What affects a Poll’s Margin of Error?
There are two things that affect the margin of error (MOE). They are the poll’s sample size (n) and the estimated or assumed proportion (p); the estimated proportion is just a poll’s percentage divided by 100. The maximum margin of error for a particular sample size is obtained when p = 0.5 (equivalent to 50%). The margin of error is proportional to the square root of p*(1-p). This means that the major parties’ primary votes and two party vote will be near the maximum margin of error, but the Greens are currently on around 10% of the vote, and this means that the MOE for the Greens will be less than for the major parties.
The MOE is inversely proportional to the square root of the sample size, so we need bigger samples to produce more accurate polls. A sample of 400 will produce a maximum MOE of 5%, and approximately 1100 gives an MOE of 3%. We then need 2500 for an MOE of 2% and 10,000 to get this down to 1%. However, note that if the poll is methodologically flawed, and thus is biased for or against one party, the poll will not be an accurate reflection of the result no matter what its sample size is!
So what does the MOE mean?
Virtually always the reported margin of error assumes the maximum MOE for that sample size, ie, p = 0.5. It also nearly always assumes that a 95% confidence interval is being used. If a poll with a sample size of 1100 reports a two party vote of 50-50, that means that there is a 95% chance the true value for either party is between 47% and 53% (+/- a 3% MOE). This does not make it a certainty that the true value is indeed between 47% and 53%; 1 in 20 polls will miss the true value by more than the MOE.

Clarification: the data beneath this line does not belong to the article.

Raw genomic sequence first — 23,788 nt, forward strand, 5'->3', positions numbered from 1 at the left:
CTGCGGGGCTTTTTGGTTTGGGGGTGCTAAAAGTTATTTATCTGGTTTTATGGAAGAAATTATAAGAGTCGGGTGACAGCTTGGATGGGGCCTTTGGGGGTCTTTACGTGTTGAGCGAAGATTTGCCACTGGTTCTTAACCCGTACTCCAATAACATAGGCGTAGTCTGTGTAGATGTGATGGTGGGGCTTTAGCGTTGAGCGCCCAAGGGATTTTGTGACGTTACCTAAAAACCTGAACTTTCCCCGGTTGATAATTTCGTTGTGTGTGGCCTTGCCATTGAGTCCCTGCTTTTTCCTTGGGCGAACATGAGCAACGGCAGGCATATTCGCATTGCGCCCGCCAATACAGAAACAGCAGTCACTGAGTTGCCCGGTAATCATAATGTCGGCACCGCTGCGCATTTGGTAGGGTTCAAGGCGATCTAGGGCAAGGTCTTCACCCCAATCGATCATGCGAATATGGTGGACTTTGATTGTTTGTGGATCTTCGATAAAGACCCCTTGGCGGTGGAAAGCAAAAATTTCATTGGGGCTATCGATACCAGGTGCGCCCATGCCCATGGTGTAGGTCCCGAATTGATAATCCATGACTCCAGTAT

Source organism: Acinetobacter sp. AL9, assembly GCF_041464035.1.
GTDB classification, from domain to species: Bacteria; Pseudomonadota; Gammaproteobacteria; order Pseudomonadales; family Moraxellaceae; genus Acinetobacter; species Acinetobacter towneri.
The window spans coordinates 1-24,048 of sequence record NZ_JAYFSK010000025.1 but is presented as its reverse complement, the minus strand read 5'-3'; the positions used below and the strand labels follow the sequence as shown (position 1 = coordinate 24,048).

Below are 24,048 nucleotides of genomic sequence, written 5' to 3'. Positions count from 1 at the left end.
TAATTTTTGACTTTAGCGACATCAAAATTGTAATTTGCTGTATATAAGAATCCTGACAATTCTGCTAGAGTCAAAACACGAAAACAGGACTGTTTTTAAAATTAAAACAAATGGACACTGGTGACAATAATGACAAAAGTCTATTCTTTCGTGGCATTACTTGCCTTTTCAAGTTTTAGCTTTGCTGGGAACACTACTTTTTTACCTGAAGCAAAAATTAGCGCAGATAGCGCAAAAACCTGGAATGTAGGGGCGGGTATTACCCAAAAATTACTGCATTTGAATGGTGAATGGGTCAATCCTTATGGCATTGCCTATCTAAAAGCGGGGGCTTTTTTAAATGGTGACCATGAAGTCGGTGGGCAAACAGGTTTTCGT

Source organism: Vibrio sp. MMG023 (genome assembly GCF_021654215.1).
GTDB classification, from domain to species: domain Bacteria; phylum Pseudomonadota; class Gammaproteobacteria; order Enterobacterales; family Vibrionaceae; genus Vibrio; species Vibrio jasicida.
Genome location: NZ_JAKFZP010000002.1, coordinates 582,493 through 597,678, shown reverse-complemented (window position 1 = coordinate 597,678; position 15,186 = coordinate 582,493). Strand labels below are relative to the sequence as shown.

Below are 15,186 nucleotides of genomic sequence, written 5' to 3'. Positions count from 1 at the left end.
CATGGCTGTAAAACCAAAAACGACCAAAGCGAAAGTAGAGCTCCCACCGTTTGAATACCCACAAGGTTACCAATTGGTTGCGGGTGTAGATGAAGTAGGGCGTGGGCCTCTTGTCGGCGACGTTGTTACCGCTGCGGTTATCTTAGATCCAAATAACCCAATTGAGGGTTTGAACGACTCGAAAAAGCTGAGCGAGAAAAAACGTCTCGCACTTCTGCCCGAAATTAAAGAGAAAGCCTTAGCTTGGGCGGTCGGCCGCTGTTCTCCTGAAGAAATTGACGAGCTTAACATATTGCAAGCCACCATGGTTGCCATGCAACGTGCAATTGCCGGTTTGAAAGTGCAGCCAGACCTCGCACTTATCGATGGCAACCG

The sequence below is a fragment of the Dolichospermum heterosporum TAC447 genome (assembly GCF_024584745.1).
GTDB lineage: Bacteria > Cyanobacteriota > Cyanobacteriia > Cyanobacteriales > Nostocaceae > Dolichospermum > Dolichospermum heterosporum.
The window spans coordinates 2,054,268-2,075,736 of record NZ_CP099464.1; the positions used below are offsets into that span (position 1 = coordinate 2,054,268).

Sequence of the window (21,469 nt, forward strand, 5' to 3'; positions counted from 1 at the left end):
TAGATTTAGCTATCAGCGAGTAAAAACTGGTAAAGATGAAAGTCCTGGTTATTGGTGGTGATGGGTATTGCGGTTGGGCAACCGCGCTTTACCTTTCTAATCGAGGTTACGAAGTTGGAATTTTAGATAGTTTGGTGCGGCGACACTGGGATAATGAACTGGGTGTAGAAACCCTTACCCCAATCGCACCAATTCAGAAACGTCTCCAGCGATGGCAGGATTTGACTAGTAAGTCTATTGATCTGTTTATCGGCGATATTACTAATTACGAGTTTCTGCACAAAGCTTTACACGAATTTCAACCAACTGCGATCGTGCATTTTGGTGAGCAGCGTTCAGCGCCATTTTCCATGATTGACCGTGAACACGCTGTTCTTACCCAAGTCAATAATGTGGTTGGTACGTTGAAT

The MOE does not mean that a change in the poll that falls within the MOE has no effect. Intuitively, we know that going from 49% to 50% and then 51% in a poll will increase the chance of victory, even though all 3 values lie within the 3% MOE for a poll of 1100. The chart below assumes we have a poll for a single-member electorate. The horizontal axis shows possible results of that poll in two candidate terms, and the vertical axis has the probability that candidate A actually wins the seat (receives over 50% of the vote) given that poll result. The blue line is for a sample size of 1100 and the green line a sample of 400. This analysis also assumes that the poll is unbiased, and that the time between taking the poll and the election is not a factor.
For both lines, the slope is greatest near 50%. Reading off the chart, the probability of winning with a poll of sample size 1100 is around 25% if the poll result was 49%, but improves to 50% with a result of 50% and 75% if the poll said candidate A had 51% support. This is less dramatic for the 400-sample poll, but the probability of winning still increases by 30% moving from 49% to 51% in the poll.
In summary, a 1% rise or fall in the vote in a poll will still affect the chance of winning an election, especially if the vote is close to 50%, even though a 1% change is well within a 3% MOE.
A note for statisticians: The probability of winning in the chart is equivalent to the P-value of a one-sided test of the hypothesis: H0: actual vote >= 50%.